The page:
sensor operating among several primary sensors in a round-

robin time division multiple access-based (TDMA) scheme.

The contributions of this paper are listed as follows.

•We formulate the energy efﬁciency metric for an energy-

constrained sensor in a CR-NOMA-assisted IoT network

and optimize it using the DDPG algorithm.

•We present the analysis of energy efﬁciency for different

parameters, including path loss exponent, distance, circuit

power, etc., and compare the results with the existing

benchmark schemes, such as greedy and random algo-

rithms.

Fig. 1. System model diagram for uplink communication in NG-IoT network

The remainder of the paper is structured as follows. The

system model is presented in Sec. II. Sec. III formulates our

problem within the DDPG framework and Sec. IV explores

the results of the simulations. Finally Sec. V concludes the

paper.

II. SY ST EM MO DE L

We consider an uplink communication scenario as shown in

Fig. 1. There are Nprimary users (e.g., sensors), denoted by

Uj, for j={1,· · · , N }, a base station (BS), and an energy-

constrained secondary sensor, represented by U0, which can

harvest energy from primary sensors, when they transmit.

Channel gain of the secondary sensor is denoted as h0, and

those of the primary sensors are denoted by hj. The channel

between the secondary sensor and the respective primary

sensor is given by hj,0. All primary sensors transmit based

on a TDMA round-robin scheduling, assisted by CR-NOMA,

with a ﬁxed time T, and the transmission continues for a long

time (N T )so that each primary sensor can transmit at least

once.

1) CR-NOMA-enhanced scheme: For transmitting data, an

energy-constrained sensor is combined into the time slot of

each primary sensor via CR-NOMA. Considering each time

slot T, the ﬁrst τtTseconds are used by the secondary sensor,

for transmitting data, and the remaining time (1 −τt)T, for

harvesting energy, where τtdenotes the time sharing coefﬁ-

cient and assumes a value between 0 and 1. The following

assumptions are considered in this scenario, i) the secondary

sensor is aware of the channel state information of each

primary sensor, scheduled at that particular time slot T, and ii)

the battery of the energy-constrained sensor is assumed to be

full at the start of the communication. With these assumptions,

the transmit power of the secondary sensor is given by

τtT P0,t ≤Et,(1)

where Etdenotes the current energy in the battery of the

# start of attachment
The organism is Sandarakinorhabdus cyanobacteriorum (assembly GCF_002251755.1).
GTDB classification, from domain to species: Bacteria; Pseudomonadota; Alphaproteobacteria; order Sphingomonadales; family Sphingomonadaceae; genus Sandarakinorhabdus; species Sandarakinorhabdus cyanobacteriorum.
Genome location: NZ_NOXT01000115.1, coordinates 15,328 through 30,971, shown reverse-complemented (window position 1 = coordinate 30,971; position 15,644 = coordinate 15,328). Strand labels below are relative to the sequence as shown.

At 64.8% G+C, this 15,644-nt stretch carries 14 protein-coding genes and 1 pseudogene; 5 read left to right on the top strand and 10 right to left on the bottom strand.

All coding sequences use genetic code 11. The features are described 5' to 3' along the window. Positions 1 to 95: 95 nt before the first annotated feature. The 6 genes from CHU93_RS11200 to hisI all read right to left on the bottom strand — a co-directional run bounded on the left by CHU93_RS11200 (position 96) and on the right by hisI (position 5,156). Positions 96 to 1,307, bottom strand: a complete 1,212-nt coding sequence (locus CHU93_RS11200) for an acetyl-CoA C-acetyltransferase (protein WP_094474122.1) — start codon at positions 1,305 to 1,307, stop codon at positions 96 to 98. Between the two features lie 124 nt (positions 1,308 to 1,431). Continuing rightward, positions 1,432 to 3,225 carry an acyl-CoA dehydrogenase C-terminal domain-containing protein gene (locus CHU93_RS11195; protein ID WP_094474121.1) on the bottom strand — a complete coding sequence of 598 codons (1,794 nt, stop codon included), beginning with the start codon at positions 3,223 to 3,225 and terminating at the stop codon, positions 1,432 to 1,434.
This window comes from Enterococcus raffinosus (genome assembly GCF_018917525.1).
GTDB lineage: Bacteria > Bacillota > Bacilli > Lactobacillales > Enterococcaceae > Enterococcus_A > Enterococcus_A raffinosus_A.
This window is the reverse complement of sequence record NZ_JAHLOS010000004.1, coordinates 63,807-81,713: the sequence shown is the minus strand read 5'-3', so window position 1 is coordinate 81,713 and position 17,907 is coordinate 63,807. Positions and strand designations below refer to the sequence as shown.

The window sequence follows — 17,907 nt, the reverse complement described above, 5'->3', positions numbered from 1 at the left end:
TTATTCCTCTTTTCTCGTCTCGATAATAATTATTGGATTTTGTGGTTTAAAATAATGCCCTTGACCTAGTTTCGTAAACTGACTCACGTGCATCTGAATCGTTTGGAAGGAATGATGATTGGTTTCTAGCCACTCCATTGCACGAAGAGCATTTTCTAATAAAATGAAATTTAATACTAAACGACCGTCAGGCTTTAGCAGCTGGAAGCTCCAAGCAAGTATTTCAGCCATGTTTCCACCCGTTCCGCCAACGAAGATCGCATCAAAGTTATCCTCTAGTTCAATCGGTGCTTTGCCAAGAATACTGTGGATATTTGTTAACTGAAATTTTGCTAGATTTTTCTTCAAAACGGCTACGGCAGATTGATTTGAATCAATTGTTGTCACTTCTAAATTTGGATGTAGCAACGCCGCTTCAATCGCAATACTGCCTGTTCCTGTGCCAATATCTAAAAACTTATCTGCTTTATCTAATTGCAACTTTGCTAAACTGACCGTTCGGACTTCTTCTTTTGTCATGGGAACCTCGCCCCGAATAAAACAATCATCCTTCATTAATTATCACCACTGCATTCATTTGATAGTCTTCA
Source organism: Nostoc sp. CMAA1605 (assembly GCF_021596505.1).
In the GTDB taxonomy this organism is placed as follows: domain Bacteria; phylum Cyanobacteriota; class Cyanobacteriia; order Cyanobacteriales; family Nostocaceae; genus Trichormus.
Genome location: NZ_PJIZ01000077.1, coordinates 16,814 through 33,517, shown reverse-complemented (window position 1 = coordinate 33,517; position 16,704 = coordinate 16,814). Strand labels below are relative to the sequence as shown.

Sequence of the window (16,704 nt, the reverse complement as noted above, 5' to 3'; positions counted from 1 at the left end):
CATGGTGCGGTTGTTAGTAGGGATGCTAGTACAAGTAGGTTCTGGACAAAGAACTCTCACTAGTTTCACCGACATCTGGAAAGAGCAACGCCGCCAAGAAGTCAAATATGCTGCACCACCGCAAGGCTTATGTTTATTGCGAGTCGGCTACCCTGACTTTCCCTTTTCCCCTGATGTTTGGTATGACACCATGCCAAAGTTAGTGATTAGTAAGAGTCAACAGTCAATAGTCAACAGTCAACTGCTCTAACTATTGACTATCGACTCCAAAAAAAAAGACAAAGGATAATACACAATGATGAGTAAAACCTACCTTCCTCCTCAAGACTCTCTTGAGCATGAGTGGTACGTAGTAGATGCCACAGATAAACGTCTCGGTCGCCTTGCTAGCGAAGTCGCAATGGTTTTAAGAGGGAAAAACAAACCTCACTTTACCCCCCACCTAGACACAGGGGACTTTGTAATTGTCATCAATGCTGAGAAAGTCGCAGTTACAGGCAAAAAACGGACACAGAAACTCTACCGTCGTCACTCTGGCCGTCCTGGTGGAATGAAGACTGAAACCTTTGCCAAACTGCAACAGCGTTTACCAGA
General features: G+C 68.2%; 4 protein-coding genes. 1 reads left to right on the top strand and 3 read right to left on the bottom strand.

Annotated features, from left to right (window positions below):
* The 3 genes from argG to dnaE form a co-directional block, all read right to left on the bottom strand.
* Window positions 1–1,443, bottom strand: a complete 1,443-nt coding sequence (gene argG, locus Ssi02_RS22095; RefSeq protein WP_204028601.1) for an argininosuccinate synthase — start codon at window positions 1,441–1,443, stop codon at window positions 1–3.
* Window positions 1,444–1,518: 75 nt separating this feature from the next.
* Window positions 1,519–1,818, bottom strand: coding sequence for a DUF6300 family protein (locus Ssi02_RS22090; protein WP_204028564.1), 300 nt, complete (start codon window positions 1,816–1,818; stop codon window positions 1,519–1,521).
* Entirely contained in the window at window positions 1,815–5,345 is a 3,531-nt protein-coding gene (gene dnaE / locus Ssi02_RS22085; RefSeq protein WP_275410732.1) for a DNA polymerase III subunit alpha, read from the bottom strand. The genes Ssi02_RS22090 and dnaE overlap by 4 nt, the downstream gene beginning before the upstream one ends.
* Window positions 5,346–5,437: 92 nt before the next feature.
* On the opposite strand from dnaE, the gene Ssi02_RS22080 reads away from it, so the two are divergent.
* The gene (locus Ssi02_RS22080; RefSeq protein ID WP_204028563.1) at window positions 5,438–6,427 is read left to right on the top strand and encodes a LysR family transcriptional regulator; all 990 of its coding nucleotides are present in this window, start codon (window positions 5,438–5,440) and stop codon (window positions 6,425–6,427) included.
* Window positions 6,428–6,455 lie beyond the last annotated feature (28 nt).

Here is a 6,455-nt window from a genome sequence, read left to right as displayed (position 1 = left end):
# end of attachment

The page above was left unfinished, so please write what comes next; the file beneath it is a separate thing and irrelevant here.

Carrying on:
secondary sensor at time tand P0,t represents its transmit

power at time t. Similarly, the energy accumulated by the

secondary sensor, at the start of the time slot, t+ 1, is given

by

Et+1 =minnEt+(1−τt)T ηPjt |hjt,0|2−τtT P0,t , Emo,(2)

which fulﬁlls the condition of no energy overﬂow. In (2), Em

represents the secondary sensor’s maximum battery capacity,

Pjt represents the power received from the j-th transmitting

sensor at t-th time, ηis the coefﬁcient of energy harvesting

efﬁciency, and hjt,0represents the channel between the sec-

ondary sensor and the j-th primary sensor at time t. Therefore,

the EE of the secondary sensor at the t-th time can be deﬁned

as [15]

ˆ

ΓEE =PM

t=1 Rt(τt, P0,t)

PT

,(3)

where Rt(τt, P0,t) = τtlog21 + P0,t|h0|2

1+Pjt |hjt|2and PT=Pc+

P0,t, with Pcrepresenting the circuit power consumed by the

internal circuitry of the secondary sensor. The Rtexpression

ensures that the BS ﬁrst performs successive interference

cancellation (SIC) and can correctly decode the signal from

the secondary sensor. After the BS eliminates the secondary

sensor’s decoded signal, the signals of the primary sensors’

can be decoded.

A. Problem Formulation

Our goal is to maximize EE, therefore, (3) can be formu-

lated as a maximization problem as

max

τt,P0,t

fo(τt, P0,t)

s.t. C1 : f1(P0,t , τt) = minnEm, Qo,

C2 : f2(P0,t , τt)≤0,

C3 : 0 ≤f3(τt)≤1,

C4 : 0 ≤f4(P0,t )≤Psm,

(4)

where Psm is the maximum transmit power of the secondary

sensor, fo(τt, P0,t) = ˆ

ΓEE(τt, P0,t ),f1(P0,t, τt) = Et+1 ,

f2(P0,t, τt) = τtT P0,t −Et,f3(τt)=τt,f4(P0,t )=P0,t,

and Q=Et+ (1 −τt)T ηPjt|hjt,0|2−τtT P0,t . Constraint C1

expresses the battery energy level of the secondary sensor at

time t+1 while the amount of harvested energy cannot exceed

its maximum battery capacity. C2is the difference between

the energy consumed and the energy available at time t, which

ensures the non-negativity of C1.C3limits the value of the

time-sharing coefﬁcient between 0 and 1. Finally, C4states

that the transmit power of the secondary sensor can assume a

value between 0 and Psm.

Problem (4) is non-convex due to C1being not an afﬁne

function and both the optimization variables appear in multi-

plication in C2. However, because the optimization variables’

values are continuous, problem (4) can be resolved using the

DDPG algorithm. Problem (4) is initially divided into two

sub-problems since the range of values for the optimization

variables makes direct implementation of DDPG challenging.

The ﬁrst sub-problem is deﬁned as

max

τt,P0,t

fo(τt, P0,t)

s.t. C1 : ˆ

f1(P0,t, τt) = 0,

C2,C3,C4in (4),

(5)

where ˆ